Transat AG2R La Mondiale - Young Brits take on top talent

Artemis 23 race towards 3rd position nearing the second mark - Transat AG2R La Mondiale 2012
The 11th edition of the Transat AG2R La Mondiale is now underway and at 13.00 CET on Saturday 21st April, Artemis Offshore Academy sailors Sam Goodchild and Nick Cherry set off on the 3890nm race across the Atlantic; from Concarneau to Saint Barthelemy. Flying the flag for Great Britain and the youngest crew in the fleet, Sam and Nick are taking on the some of the finest competitors in the Beneteau Figaro 2 class.

After a final weather briefing, the sailors headed down to the docks for the last time: 'We’ve just rigged the boat for windy conditions. Conditions at the moment are clear skies, sunshine and the forecasted 20 knots of wind, so similar conditions to the prologue.'

At 11.00am CET, the 16 Figaros said their final emotional goodbyes, and headed out of the harbour one by one to the applause of a growing crowd of spectators who provided a great atmosphere and added to the emotion of the departure.

The fleet crossed the start line at 13.00 CET, with Goodchild and Cherry setting off in great shape. Artemis 23 made a great start as Artemis Offshore Academy performance director, John Thorn details:

Artemis 23 Skippers, Nick Cherry and Sam Goodchild - Transat AG2R La Mondiale 2012
© Alexis Courcoux
'The race started with a chilly North Westerly wind of around 15 knots, (gusting up to 25 in the rain squalls) Conditions were sunny, with patches of heavy rain. The spectator boats have turned out in force off Concarneau churning up the sea, and cheering on the double handed sailors as they head out to open ocean. Sam and Nick set of in great spirits buoyed on by a good first leg and rounded the first windward mark in fourth position. Nearing the next mark, Artemis 23 is creeping into third. As usual for a race start in France, there are masses of spectator boats, creating rough and confused waves making it a very difficult race start, especially for the boats towards the back of the fleet.'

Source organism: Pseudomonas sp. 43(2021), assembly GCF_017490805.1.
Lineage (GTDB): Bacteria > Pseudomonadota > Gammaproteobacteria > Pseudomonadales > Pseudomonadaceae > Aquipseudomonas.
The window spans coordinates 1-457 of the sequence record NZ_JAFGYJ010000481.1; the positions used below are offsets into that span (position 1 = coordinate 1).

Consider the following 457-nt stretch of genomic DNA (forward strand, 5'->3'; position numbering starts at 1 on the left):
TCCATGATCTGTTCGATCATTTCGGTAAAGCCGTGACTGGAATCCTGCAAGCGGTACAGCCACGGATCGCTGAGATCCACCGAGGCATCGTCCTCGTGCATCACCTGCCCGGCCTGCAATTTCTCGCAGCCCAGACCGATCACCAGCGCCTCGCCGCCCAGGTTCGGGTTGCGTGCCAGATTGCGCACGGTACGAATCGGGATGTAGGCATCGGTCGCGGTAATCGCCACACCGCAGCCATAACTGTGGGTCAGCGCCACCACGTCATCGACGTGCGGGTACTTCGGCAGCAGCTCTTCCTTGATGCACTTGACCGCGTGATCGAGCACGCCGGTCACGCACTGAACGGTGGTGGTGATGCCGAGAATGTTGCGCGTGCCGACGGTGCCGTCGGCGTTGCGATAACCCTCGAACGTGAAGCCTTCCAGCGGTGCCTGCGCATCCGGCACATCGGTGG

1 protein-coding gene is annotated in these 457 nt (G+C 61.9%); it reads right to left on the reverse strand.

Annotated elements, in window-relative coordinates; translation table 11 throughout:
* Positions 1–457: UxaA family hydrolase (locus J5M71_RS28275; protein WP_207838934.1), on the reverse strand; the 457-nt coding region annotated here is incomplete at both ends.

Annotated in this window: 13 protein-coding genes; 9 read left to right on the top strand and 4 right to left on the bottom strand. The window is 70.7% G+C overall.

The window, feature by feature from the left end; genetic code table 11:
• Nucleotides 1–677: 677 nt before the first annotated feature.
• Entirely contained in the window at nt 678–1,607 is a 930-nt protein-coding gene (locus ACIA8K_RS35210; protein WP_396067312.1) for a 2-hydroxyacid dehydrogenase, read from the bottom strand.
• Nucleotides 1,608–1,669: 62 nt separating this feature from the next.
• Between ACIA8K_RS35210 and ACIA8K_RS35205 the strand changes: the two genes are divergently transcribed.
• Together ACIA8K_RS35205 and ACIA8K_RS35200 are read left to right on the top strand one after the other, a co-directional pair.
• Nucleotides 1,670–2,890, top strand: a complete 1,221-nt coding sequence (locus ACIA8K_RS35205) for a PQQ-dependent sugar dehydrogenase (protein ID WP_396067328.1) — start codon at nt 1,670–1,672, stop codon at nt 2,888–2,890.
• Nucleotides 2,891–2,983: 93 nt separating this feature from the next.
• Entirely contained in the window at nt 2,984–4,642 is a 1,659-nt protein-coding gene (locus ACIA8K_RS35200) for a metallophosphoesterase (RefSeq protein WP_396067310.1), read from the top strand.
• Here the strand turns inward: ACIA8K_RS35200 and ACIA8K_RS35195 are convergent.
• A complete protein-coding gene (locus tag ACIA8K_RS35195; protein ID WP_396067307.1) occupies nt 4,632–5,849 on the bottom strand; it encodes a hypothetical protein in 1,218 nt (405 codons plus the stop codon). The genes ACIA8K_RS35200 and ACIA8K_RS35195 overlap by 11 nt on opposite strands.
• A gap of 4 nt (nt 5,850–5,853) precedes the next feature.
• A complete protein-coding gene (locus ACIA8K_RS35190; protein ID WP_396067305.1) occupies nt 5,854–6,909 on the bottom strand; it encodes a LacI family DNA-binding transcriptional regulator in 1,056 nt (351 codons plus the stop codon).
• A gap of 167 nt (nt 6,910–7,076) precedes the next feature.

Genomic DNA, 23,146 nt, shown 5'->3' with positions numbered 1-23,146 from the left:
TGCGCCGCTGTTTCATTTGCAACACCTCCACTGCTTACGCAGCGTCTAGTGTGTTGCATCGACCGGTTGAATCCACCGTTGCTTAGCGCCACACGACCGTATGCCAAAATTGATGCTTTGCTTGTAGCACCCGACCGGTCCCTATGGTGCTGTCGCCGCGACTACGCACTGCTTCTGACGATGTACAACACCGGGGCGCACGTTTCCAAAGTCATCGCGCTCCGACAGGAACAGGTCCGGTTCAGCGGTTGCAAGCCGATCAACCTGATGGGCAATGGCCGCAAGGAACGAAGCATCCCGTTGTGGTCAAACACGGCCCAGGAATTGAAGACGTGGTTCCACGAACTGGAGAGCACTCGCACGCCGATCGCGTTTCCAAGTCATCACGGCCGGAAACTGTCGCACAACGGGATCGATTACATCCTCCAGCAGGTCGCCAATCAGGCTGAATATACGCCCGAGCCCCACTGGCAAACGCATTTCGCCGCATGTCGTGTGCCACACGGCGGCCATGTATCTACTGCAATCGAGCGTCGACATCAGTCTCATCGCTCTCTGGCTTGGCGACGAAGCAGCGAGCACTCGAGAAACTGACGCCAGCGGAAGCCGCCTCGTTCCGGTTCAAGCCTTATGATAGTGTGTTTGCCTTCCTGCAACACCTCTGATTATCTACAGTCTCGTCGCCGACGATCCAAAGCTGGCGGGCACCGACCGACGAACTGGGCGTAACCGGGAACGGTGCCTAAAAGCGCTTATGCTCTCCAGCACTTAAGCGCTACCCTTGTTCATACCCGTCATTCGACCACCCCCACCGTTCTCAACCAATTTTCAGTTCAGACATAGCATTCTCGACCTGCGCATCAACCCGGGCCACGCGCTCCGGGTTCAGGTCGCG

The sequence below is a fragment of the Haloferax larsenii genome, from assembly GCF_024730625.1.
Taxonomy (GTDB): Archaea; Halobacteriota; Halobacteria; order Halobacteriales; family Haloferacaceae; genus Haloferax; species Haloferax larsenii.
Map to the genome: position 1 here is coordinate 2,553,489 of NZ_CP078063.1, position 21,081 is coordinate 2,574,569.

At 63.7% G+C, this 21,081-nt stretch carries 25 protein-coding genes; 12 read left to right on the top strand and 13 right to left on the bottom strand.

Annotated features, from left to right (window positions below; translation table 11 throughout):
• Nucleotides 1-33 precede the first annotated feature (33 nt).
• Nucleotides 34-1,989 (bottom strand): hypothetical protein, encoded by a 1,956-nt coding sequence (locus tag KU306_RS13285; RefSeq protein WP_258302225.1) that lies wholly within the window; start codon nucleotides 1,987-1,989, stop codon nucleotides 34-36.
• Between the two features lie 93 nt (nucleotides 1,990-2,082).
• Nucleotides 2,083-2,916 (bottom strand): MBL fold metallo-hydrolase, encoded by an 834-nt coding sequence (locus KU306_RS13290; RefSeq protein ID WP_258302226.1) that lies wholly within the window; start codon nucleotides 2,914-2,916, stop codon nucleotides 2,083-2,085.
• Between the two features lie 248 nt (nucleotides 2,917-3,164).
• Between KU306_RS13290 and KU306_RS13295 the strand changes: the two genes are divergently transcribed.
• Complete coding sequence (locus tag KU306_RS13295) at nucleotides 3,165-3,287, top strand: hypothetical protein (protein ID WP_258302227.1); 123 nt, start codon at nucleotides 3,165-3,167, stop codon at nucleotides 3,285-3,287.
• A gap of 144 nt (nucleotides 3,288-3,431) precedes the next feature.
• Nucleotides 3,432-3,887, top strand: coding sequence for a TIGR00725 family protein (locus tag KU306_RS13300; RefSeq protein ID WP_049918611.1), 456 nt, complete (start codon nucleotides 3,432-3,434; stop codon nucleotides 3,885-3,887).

Prior to the race, Goodchild reported: 'I’m feeling good, looking forward to getting out there after months of preparation. We have fairly bad weather predicted for the next three days, so I’m looking forward to getting through that and eventually seeing the Caribbean on the horizon.'

To which Cherry added: 'Conditions from tomorrow (Sunday) are looking pretty heinous, with strong winds and rough seas.' Weather conditions are set to take a turn for the worse with rain, big waves and winds of up to 50 knots setting in off Cape Finistère, a point on the course notoriously difficult at the best of times.

Nick Cherry and Sam Goodchild on board Artemis 23 - Transat AG2R La Mondiale 2012
These conditions are expected to moderate somewhat by the time the fleet arrived there on Monday. After which the course turns South from Cape Finistère and heads off towards a virtual turning mark near the Canary Islands; the temperatures will increase and as the wind turns and comes from behind, the downwind spinnaker conditions should make for much more comfortable sailing.

La Transat AG2R La Mondiale is famous for its varying and challenging weather conditions and the claustrophobic living conditions will only add to the pressure. After leaving Concarneau at 13.00 CET on Saturday 21st April, the fleet hope to cross the Atlantic in 23-25 days.

Artemis Offshore Academy website